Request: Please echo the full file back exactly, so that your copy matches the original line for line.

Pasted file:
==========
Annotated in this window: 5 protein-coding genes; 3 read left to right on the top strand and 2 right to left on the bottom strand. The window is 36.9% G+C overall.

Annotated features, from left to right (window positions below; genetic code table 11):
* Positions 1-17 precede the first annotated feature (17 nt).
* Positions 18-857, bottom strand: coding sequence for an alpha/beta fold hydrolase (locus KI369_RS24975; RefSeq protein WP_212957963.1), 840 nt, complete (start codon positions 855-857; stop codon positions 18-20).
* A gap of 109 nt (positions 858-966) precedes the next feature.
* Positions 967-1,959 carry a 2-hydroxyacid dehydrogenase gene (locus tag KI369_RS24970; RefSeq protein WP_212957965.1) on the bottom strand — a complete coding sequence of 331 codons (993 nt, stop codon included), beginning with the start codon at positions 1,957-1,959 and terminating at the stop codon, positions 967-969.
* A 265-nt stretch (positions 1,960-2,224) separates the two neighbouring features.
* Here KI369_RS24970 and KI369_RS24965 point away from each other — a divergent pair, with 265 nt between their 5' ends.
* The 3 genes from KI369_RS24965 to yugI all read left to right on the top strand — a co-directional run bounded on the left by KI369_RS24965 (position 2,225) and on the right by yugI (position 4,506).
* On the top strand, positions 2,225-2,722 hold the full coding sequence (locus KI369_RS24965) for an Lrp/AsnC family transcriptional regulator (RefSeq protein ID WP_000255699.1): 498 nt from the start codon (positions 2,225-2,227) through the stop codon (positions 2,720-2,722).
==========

Annotated in this window: 5 protein-coding genes; 3 read left to right on the top strand and 2 right to left on the bottom strand. The window is 36.9% G+C overall.

Annotated features, from left to right (window positions below; genetic code table 11):
* Positions 1-17 precede the first annotated feature (17 nt).
* Positions 18-857, bottom strand: coding sequence for an alpha/beta fold hydrolase (locus KI369_RS24975; RefSeq protein WP_212957963.1), 840 nt, complete (start codon positions 855-857; stop codon positions 18-20).
* A gap of 109 nt (positions 858-966) precedes the next feature.
* Positions 967-1,959 carry a 2-hydroxyacid dehydrogenase gene (locus tag KI369_RS24970; RefSeq protein WP_212957965.1) on the bottom strand — a complete coding sequence of 331 codons (993 nt, stop codon included), beginning with the start codon at positions 1,957-1,959 and terminating at the stop codon, positions 967-969.
* A 265-nt stretch (positions 1,960-2,224) separates the two neighbouring features.
* Here KI369_RS24970 and KI369_RS24965 point away from each other — a divergent pair, with 265 nt between their 5' ends.
* The 3 genes from KI369_RS24965 to yugI all read left to right on the top strand — a co-directional run bounded on the left by KI369_RS24965 (position 2,225) and on the right by yugI (position 4,506).
* On the top strand, positions 2,225-2,722 hold the full coding sequence (locus KI369_RS24965) for an Lrp/AsnC family transcriptional regulator (RefSeq protein ID WP_000255699.1): 498 nt from the start codon (positions 2,225-2,227) through the stop codon (positions 2,720-2,722).